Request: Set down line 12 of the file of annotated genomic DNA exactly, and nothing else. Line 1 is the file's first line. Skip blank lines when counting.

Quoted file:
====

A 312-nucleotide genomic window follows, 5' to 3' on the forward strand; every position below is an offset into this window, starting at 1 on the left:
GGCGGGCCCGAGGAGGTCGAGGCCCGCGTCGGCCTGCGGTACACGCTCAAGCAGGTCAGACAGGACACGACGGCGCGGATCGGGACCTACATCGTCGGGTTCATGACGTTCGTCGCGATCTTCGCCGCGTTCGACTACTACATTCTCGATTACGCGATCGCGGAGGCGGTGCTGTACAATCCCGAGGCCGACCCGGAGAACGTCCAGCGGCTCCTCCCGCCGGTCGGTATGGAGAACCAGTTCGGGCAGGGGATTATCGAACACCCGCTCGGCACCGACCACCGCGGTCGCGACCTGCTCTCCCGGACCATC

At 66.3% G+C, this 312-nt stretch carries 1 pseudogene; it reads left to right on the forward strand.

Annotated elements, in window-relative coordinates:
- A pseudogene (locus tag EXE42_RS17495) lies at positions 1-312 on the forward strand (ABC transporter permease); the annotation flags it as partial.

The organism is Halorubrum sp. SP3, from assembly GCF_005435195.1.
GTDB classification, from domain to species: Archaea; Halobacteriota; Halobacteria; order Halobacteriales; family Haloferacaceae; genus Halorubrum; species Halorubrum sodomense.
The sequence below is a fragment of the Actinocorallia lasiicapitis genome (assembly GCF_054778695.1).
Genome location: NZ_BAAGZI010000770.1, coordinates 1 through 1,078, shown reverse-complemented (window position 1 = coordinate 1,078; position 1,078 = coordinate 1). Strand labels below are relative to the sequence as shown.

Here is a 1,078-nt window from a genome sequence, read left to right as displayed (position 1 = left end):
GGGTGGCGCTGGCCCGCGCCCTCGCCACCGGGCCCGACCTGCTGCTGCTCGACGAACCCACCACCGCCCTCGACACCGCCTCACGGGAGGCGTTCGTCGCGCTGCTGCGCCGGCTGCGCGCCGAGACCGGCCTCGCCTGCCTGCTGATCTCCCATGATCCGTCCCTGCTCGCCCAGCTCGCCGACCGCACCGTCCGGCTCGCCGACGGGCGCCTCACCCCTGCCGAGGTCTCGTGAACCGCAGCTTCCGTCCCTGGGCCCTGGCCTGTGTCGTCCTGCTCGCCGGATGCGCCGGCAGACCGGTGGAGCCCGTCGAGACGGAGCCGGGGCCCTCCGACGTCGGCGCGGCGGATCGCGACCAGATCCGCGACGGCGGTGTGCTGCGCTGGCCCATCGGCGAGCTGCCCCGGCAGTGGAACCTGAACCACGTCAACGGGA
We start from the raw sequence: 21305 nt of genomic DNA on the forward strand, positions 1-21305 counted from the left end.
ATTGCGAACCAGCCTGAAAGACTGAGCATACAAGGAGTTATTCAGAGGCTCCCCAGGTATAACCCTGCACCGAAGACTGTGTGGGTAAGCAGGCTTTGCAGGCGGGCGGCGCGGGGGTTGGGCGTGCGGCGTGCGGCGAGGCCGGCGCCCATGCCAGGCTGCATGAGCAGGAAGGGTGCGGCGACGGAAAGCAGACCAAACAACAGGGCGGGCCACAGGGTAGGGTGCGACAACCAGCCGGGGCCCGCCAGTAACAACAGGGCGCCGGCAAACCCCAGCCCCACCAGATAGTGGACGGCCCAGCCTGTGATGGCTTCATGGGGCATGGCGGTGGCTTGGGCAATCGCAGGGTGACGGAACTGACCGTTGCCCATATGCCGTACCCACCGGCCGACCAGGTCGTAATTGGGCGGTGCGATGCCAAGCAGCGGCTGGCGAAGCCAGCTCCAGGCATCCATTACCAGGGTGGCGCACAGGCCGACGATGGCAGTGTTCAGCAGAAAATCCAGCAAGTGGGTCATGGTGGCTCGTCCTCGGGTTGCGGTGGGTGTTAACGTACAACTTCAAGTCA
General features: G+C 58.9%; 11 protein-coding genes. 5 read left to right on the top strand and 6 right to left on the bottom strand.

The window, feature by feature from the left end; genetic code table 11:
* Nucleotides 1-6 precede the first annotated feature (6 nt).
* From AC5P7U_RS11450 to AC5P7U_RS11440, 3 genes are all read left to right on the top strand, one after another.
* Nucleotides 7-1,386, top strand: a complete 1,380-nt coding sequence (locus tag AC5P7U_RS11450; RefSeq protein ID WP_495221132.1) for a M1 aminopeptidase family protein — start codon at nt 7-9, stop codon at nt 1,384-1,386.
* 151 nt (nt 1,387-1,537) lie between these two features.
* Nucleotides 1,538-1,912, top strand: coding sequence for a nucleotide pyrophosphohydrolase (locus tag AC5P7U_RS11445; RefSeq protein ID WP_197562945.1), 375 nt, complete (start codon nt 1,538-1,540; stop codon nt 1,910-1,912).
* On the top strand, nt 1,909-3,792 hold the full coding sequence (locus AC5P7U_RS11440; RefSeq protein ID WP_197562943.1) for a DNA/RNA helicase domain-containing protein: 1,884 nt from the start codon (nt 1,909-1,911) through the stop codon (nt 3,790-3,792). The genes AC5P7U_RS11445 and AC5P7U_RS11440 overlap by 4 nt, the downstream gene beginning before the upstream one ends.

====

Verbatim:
We start from the raw sequence: 21305 nt of genomic DNA on the forward strand, positions 1-21305 counted from the left end.